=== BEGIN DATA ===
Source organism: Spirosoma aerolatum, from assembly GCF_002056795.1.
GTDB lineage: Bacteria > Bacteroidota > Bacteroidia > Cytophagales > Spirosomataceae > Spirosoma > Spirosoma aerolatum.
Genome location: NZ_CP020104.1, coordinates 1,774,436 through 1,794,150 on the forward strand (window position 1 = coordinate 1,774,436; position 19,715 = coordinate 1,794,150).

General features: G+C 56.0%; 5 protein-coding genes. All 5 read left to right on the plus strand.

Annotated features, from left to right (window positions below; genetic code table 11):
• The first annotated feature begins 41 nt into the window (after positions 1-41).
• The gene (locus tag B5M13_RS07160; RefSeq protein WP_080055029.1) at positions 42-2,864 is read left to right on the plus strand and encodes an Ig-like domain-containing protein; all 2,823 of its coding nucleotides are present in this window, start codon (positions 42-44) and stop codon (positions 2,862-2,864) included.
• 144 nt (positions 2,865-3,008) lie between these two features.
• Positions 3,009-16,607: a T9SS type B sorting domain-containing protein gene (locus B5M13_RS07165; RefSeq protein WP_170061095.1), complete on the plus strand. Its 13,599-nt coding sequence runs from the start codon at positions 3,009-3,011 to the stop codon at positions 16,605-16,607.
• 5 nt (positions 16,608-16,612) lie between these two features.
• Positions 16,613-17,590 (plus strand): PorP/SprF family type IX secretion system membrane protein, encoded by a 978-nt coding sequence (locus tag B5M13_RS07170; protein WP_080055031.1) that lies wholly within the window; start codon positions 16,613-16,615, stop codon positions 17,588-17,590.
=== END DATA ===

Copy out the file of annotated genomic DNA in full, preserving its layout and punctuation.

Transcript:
Source organism: Spirosoma aerolatum, from assembly GCF_002056795.1.
GTDB lineage: Bacteria > Bacteroidota > Bacteroidia > Cytophagales > Spirosomataceae > Spirosoma > Spirosoma aerolatum.
Genome location: NZ_CP020104.1, coordinates 1,774,436 through 1,794,150 on the forward strand (window position 1 = coordinate 1,774,436; position 19,715 = coordinate 1,794,150).

General features: G+C 56.0%; 5 protein-coding genes. All 5 read left to right on the plus strand.

Annotated features, from left to right (window positions below; genetic code table 11):
• The first annotated feature begins 41 nt into the window (after positions 1-41).
• The gene (locus tag B5M13_RS07160; RefSeq protein WP_080055029.1) at positions 42-2,864 is read left to right on the plus strand and encodes an Ig-like domain-containing protein; all 2,823 of its coding nucleotides are present in this window, start codon (positions 42-44) and stop codon (positions 2,862-2,864) included.
• 144 nt (positions 2,865-3,008) lie between these two features.
• Positions 3,009-16,607: a T9SS type B sorting domain-containing protein gene (locus B5M13_RS07165; RefSeq protein WP_170061095.1), complete on the plus strand. Its 13,599-nt coding sequence runs from the start codon at positions 3,009-3,011 to the stop codon at positions 16,605-16,607.
• 5 nt (positions 16,608-16,612) lie between these two features.
• Positions 16,613-17,590 (plus strand): PorP/SprF family type IX secretion system membrane protein, encoded by a 978-nt coding sequence (locus tag B5M13_RS07170; protein WP_080055031.1) that lies wholly within the window; start codon positions 16,613-16,615, stop codon positions 17,588-17,590.